Spring can be hectic at best. If Easter, graduations, weddings, and little league do not fill your calendar there is always the flurry of activity in preparation for VBS! It is tempting to push training aside – especially this year with Easter so late in April.
Chances are you might be asking yourself, “is training really that important?” After all, most VBS workers have been doing the same thing for years and could successfully lead VBS in their sleep. Right?
The truth is, many VBS workers do have tremendous experience and need very little help or instruction. AND, getting workers to attend a training session can be challenging enough. Then there is the time and energy required to prepare and promote the training event. There is no wonder you might be tempted to just hope for the best and hope workers find everything they need to know in the leader guides.
But training is important – even for the person who has worked in VBS every year since LifeWay first published VBS resources in 1925.
To highlight “April Is For Training,” LifeWays VBS team has created a series of posts containing six tips for your personal training or to use as you train VBS workers in your church. (By the way, six tips work great with LifeWay’s six-sided Giant Inflatable Game Cube.) We begin with -
6 REASONS WHY VBS TRAINING IS ESSENTIAL
1. Training creates and builds teams. When everyone comes together for training, individuals realize they are part of something bigger than just the part they play. They are given a glimpse of the big picture and purpose of VBS and the importance of participating not as an individual but as a team.
2. Training empowers workers and turns them into leaders. VBS volunteers rarely see themselves as leaders, yet that is exactly what they are. Training that empowers (gives a volunteer permission and knowledge to lead) helps a volunteer to begin assuming the role and responsibilities of leadership.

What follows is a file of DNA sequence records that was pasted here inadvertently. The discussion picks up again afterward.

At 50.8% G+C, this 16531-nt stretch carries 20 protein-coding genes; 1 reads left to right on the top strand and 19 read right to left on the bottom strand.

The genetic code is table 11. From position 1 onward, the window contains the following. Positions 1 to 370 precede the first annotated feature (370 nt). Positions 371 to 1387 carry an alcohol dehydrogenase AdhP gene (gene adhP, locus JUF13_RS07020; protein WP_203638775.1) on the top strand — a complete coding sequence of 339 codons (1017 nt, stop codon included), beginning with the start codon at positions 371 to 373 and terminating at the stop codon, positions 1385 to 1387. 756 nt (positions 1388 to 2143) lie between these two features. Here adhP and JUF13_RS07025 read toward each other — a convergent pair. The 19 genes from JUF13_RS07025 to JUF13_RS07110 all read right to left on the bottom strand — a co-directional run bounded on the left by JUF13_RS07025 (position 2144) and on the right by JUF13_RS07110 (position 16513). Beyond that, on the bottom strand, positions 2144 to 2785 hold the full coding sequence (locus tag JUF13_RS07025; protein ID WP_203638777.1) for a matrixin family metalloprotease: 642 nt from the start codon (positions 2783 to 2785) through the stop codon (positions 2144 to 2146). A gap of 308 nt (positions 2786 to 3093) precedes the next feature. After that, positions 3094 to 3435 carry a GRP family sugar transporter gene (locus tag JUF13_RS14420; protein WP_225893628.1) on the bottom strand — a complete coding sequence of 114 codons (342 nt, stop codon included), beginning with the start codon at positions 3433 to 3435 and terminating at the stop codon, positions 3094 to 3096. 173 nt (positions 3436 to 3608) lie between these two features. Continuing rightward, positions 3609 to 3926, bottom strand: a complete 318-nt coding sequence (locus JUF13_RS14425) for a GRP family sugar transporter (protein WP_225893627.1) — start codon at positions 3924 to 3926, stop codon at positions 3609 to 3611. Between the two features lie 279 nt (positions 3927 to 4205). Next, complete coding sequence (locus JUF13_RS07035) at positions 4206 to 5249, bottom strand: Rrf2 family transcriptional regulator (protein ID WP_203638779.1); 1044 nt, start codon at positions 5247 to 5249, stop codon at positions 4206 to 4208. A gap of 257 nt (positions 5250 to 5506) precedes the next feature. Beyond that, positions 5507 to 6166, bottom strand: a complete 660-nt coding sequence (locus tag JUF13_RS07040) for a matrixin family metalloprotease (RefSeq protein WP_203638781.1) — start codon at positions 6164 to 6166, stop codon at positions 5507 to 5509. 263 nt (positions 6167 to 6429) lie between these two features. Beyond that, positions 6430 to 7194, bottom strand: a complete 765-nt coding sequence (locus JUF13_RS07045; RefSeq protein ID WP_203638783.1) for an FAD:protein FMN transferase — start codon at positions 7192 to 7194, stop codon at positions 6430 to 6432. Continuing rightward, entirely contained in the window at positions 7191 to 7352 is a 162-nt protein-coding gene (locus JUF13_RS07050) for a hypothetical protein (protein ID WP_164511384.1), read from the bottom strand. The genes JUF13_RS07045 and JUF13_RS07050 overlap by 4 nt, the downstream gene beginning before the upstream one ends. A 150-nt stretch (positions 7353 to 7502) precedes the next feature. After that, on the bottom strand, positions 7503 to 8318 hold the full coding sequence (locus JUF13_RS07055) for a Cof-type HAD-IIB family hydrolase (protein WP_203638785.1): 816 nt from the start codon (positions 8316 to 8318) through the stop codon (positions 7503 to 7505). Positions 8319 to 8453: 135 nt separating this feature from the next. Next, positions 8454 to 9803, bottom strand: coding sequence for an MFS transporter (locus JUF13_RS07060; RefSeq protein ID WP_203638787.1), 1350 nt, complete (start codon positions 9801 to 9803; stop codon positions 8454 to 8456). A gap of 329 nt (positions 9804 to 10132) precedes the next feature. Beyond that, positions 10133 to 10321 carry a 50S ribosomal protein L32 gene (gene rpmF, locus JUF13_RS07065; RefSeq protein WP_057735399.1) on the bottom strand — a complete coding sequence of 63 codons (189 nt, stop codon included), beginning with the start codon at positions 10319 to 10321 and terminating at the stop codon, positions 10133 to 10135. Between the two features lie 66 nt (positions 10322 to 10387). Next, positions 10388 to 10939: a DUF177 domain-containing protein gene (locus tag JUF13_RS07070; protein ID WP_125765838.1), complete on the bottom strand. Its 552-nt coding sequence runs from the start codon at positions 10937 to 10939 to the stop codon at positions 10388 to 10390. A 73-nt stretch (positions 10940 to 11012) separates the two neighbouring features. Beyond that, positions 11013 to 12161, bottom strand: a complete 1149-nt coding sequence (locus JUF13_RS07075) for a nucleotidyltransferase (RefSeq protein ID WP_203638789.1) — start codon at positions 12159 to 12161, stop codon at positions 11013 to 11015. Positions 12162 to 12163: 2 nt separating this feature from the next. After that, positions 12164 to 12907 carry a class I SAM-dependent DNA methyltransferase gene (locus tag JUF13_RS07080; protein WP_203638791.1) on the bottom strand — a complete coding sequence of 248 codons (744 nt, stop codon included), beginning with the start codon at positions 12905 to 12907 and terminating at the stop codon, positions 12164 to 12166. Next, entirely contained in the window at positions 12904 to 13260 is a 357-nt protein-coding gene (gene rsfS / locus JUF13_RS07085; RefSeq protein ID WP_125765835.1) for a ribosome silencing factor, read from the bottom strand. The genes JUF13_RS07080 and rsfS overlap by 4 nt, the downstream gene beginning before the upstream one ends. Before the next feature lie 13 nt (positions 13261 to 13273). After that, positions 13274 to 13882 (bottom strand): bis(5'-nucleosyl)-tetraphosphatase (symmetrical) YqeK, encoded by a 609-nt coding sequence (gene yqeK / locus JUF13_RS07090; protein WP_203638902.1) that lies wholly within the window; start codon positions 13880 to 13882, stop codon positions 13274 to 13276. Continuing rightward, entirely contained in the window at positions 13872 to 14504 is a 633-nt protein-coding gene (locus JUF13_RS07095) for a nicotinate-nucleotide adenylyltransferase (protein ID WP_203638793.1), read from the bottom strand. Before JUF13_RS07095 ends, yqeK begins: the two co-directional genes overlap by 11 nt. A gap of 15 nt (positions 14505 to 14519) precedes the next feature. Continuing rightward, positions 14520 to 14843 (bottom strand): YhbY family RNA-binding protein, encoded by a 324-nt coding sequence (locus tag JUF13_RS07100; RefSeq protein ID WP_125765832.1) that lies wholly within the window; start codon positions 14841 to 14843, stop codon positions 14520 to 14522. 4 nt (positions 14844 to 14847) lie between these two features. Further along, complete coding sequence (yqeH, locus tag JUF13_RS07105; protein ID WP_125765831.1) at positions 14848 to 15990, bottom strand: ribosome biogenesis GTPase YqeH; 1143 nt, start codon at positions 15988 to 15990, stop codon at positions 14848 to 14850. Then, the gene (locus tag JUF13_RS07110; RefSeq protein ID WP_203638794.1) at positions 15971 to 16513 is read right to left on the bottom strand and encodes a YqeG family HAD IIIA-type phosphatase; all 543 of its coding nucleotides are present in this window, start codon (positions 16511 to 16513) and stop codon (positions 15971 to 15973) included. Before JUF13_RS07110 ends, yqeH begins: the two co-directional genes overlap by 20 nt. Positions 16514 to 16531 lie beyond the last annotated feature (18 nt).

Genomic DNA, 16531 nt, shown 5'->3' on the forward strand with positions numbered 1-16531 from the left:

3. Training creates evangelistic urgency. Training gives workers the tools and confidence they need to present the Gospel boldly. It produces a challenge to make sure every minute and aspect of VBS is focused on presenting the Gospel.
4. Training produces a sense of assurance. Most VBS volunteers only work with kids once each year. Leader guides may provide the content but it takes training to confidently use it.
5. Training challenges the status quo. While very few people truly enjoy change, a VBS that never changes quickly becomes predictable and boring. Training challenges workers to dream big and do the work of VBS with excellence.
6. Training dots the i’s and crosses the t’s. Everyone needs to know the who, what, when, where, why and how of VBS. Training provides an opportunity to answer all the questions and get everyone on the same page.
Jerry Wooley, @vbsguy, has served as LifeWay’s VBS Ministry Specialist since 2006.